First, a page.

Saturday, 28 February 2015

only one remains

A poignant juxtaposition:

(via BoingBoing)

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Friday, 27 February 2015

Leonard Nimoy, 1931-2015

Live long, and prosper.

From the sublime...
... to the ridiculous.

Saturday, 21 February 2015

wandering stars

The moon, Venus and Mars are in quite different positions from yesterday’s conjunction.  The moon has moved significantly, and the Venus–Mars separation has approximately halved.

Yes, of course that’s a spaceship in our garden.

The photo was taken with a Canon EOS20D; the moon, Venus and Mars (above and to the right of Venus) are real, the other little dots are post-processing artefacts.  Next time, we know to use a tripod!

Friday, 20 February 2015

Moon, Venus, Mars conjunction

There was a great sight in the sky tonight just after sunset: a sliver of a moon, a brilliant Venus, and, knowing where to look, a faint Mars.

Seen through the clouds, just the moon and Venus show up.

A little later (just gone 7pm BST), the sky is clearer, and Mars becomes visible, a faint red dot just about a moon diameter above the brilliant Venus.

These photos were taken with a Canon EOS20D, not with my phone!  They have been post processed; if you zoom in on the lower picture, you will see lots of little dots: these are artefacts, not stars.  However, the unzoomed picture captures close to reality, although not quite the effect of the brilliance of Venus, or the earthshine palely lighting the whole disc of the moon.


Sunday, 15 February 2015

sequestering carbon, several books at a time XXXIX

The latest batch.

Him indoors has expanded from archeology to archeological fiction, which explains a couple in the pile.

Thursday, 12 February 2015


Tsundoku: leaving a book unread after buying it, typically piled up together with other unread books.

The story of my life.

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Wednesday, 11 February 2015


Anthony Hopkins,
Is it better to read 100 books once, or one book 100 times?  See Stephen Marche’s Guardian piece: Centireading force: why reading a book 100 times is a great idea.
The main effect of reading Hamlet a 100 times was, counter-intuitively, that it lost its sense of cliche. “To be or not to be” is the Stairway to Heaven of theatre; it settles over the crowd like a slightly funky blanket knitted by a favorite aunt. Eventually, if you read Hamlet often enough, every soliloquy takes on that same familiarity. And so “To be or not to be” resumes its natural place in the play, as just another speech. Which renders its power and its beauty of a piece with the rest of the work.

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Tuesday, 10 February 2015

book review: Mistakes Were Made

Carol Tavris, Elliot Aronson.
Mistakes Were Made (But Not By Me): why we justify foolish beliefs, bad decisions and hurtful acts.
Pinter & Martin. 2007

No-one is a monster in their own view, yet people do monstrous things. At a less extreme level, people do petty and mean things too. Why?

The thesis of this book is that we rewrite our memories to overcome cognitive dissonance. How can we have done a bad thing, if we are good people? So we re-remember what we did to cast it in a better light, often by blaming the victim of our bad deed. This makes the deed less bad, because the recipient was not an innocent victim, but fully deserving of their treatment. And this leads to a potential vicious cycle: the more we mistreat someone or some group, the worse they must be, and hence the more we are justified in mistreating them.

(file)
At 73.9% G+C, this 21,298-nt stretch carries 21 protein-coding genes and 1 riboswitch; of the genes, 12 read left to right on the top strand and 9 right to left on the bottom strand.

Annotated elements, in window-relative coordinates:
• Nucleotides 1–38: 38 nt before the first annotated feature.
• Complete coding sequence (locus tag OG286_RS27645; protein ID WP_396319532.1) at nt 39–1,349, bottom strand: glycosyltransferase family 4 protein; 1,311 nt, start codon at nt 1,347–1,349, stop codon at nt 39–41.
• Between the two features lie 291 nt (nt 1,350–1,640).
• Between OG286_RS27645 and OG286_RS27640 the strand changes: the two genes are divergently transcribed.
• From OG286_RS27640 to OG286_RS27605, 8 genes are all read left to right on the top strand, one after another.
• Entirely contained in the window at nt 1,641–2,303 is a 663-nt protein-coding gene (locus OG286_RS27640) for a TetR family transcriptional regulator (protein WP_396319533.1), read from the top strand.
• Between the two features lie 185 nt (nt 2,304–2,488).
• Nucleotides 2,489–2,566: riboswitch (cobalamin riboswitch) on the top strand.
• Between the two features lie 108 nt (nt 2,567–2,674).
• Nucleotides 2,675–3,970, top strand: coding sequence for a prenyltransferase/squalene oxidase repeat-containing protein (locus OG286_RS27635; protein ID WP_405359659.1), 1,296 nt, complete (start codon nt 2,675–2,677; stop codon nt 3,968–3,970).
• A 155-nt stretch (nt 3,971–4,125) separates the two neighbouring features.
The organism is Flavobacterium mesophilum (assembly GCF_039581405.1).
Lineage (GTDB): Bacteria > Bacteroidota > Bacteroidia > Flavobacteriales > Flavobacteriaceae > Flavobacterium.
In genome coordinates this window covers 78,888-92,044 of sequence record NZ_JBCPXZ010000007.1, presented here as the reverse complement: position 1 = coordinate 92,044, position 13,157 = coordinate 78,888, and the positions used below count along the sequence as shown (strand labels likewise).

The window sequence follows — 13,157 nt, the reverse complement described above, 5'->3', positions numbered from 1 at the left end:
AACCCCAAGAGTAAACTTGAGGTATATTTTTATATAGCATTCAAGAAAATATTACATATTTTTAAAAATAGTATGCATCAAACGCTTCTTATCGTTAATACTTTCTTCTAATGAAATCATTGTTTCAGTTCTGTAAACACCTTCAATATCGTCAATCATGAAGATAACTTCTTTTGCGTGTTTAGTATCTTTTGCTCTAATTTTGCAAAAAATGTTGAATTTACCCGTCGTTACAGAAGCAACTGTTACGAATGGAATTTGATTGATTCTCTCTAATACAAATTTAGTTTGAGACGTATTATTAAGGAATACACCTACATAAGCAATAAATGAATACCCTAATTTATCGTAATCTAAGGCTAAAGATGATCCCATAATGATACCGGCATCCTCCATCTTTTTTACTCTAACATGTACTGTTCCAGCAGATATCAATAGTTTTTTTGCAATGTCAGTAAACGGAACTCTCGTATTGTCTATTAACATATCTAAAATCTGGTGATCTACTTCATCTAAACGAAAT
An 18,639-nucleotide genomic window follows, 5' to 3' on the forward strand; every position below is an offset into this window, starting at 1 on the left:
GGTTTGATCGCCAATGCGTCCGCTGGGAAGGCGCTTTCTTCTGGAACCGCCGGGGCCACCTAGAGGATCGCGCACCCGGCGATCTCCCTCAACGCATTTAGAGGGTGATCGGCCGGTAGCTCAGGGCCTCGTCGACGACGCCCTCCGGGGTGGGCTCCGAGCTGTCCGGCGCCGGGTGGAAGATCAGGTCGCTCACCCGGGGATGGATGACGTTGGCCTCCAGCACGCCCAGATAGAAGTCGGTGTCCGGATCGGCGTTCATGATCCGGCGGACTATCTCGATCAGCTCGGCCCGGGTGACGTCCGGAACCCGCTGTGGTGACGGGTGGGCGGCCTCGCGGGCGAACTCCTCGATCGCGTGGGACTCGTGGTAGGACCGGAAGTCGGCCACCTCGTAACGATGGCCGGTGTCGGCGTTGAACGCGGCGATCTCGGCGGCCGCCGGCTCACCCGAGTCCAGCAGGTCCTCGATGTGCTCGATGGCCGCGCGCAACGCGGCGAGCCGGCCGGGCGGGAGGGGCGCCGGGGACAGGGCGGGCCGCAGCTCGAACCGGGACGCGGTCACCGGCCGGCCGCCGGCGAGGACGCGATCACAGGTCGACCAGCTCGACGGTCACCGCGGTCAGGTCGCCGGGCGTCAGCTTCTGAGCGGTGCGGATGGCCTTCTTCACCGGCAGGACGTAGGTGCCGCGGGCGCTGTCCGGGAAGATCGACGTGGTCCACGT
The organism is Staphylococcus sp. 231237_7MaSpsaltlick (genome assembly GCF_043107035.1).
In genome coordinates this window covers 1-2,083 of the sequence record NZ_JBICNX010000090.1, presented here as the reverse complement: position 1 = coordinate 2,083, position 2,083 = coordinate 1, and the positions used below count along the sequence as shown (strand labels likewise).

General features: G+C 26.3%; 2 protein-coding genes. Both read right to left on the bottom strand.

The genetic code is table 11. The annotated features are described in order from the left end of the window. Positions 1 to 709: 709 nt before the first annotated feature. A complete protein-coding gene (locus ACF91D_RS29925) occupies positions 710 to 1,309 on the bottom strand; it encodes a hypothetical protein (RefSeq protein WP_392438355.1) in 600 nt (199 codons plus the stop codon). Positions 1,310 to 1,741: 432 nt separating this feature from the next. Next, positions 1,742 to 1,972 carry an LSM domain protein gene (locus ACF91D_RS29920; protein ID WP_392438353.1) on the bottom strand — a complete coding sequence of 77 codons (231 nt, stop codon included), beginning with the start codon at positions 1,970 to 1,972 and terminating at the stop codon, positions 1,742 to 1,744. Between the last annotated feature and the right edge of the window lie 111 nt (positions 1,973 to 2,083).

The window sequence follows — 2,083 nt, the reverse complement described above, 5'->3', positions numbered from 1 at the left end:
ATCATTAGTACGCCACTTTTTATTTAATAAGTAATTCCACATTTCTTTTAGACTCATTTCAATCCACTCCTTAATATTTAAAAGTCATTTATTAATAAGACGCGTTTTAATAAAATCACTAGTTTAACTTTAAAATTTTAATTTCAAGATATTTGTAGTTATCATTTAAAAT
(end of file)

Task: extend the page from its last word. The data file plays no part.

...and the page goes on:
This rather simple, and rather horrifying, idea is backed up with many examples and case studies: initiation ceremonies (I put myself through that pain, so it must be worth it), venting anger (anger is bad, so I must be justified in venting it, so you must be bad), false memory syndrome therapists and miscarriages of justice (if I was wrong, I have destroyed these people’s lives, so I must be right), bitter divorces (this person must be deserving of the terrible way I am treating them), killing civilians in war (killing innocent civilians is terrible, so they can’t have been innocent), historical feuds (I’m hurting you, because you hurt me, because I hurt you earlier, because … back into the mists of time) and more.

There is a two step solution to the problem. The first is recognising it is happening, which is hard, because of the way our brains work to protect us from the pain of cognitive dissonance, but can be helped by studying all the many examples. The second it doing something to prevent the escalation, which is even harder, as it involves owning up to what we have done, facing up to the fact that we might not be the hero of the story, and figuring out a way to move forward. The book includes examples and case studies here, too, showing that it is indeed possible to overcome the potential damage.

Fascinating and uncomfortable reading: a must for anyone who wonders how good people can do bad things.

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Monday, 9 February 2015

CoSMoS special issue Editorial

New publication:

Susan Stepney and Paul Andrews.
CoSMoS special issue Editorial
Natural Computing, 2015
doi: 10.1007/s11047-015-9482-9

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Sunday, 8 February 2015

delighted shepherds, with Venus

There was a deep red sunset tonight.

17:32 GMT
The horizon clouds were a rich deep red, much redder than the photo shows; I need a better camera than my phone!

I didn’t notice Venus when I was admiring the sunset, although it is just visible in the photo above (click to embiggen).

However, a few minutes later, once the overwhelming redness had diminished, Venus was brilliantly visible, so much so that it’s easily visible even in a grainy photo:

17:51 GMT